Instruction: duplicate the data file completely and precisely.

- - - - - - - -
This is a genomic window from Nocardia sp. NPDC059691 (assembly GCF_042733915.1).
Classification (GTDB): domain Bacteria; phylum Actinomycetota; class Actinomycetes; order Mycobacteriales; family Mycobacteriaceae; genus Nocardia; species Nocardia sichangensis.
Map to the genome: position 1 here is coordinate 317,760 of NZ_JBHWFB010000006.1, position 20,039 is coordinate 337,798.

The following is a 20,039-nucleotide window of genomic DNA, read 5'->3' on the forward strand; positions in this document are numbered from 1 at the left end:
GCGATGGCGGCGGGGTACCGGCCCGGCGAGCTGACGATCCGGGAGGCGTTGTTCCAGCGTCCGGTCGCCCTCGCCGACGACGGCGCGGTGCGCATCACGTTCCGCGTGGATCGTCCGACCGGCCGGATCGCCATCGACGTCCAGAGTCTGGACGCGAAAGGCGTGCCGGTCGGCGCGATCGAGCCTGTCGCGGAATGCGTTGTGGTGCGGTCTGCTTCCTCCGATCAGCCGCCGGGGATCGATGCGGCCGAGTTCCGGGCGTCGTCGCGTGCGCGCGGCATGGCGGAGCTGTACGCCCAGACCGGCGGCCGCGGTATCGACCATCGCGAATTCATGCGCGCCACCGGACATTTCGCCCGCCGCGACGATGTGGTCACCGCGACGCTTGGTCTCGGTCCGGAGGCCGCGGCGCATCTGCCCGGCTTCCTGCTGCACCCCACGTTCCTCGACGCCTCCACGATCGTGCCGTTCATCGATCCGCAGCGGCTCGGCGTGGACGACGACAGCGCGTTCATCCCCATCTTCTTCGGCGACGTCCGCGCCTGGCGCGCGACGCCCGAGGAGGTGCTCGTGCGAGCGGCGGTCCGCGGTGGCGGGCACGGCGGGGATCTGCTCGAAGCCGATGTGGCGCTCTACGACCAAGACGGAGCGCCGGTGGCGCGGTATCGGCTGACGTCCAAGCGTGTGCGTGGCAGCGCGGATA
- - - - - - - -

This is a genomic window from Nocardia sp. NPDC059691 (assembly GCF_042733915.1).
Classification (GTDB): domain Bacteria; phylum Actinomycetota; class Actinomycetes; order Mycobacteriales; family Mycobacteriaceae; genus Nocardia; species Nocardia sichangensis.
Map to the genome: position 1 here is coordinate 317,760 of NZ_JBHWFB010000006.1, position 20,039 is coordinate 337,798.

The following is a 20,039-nucleotide window of genomic DNA, read 5'->3' on the forward strand; positions in this document are numbered from 1 at the left end:
GCGATGGCGGCGGGGTACCGGCCCGGCGAGCTGACGATCCGGGAGGCGTTGTTCCAGCGTCCGGTCGCCCTCGCCGACGACGGCGCGGTGCGCATCACGTTCCGCGTGGATCGTCCGACCGGCCGGATCGCCATCGACGTCCAGAGTCTGGACGCGAAAGGCGTGCCGGTCGGCGCGATCGAGCCTGTCGCGGAATGCGTTGTGGTGCGGTCTGCTTCCTCCGATCAGCCGCCGGGGATCGATGCGGCCGAGTTCCGGGCGTCGTCGCGTGCGCGCGGCATGGCGGAGCTGTACGCCCAGACCGGCGGCCGCGGTATCGACCATCGCGAATTCATGCGCGCCACCGGACATTTCGCCCGCCGCGACGATGTGGTCACCGCGACGCTTGGTCTCGGTCCGGAGGCCGCGGCGCATCTGCCCGGCTTCCTGCTGCACCCCACGTTCCTCGACGCCTCCACGATCGTGCCGTTCATCGATCCGCAGCGGCTCGGCGTGGACGACGACAGCGCGTTCATCCCCATCTTCTTCGGCGACGTCCGCGCCTGGCGCGCGACGCCCGAGGAGGTGCTCGTGCGAGCGGCGGTCCGCGGTGGCGGGCACGGCGGGGATCTGCTCGAAGCCGATGTGGCGCTCTACGACCAAGACGGAGCGCCGGTGGCGCGGTATCGGCTGACGTCCAAGCGTGTGCGTGGCAGCGCGGATA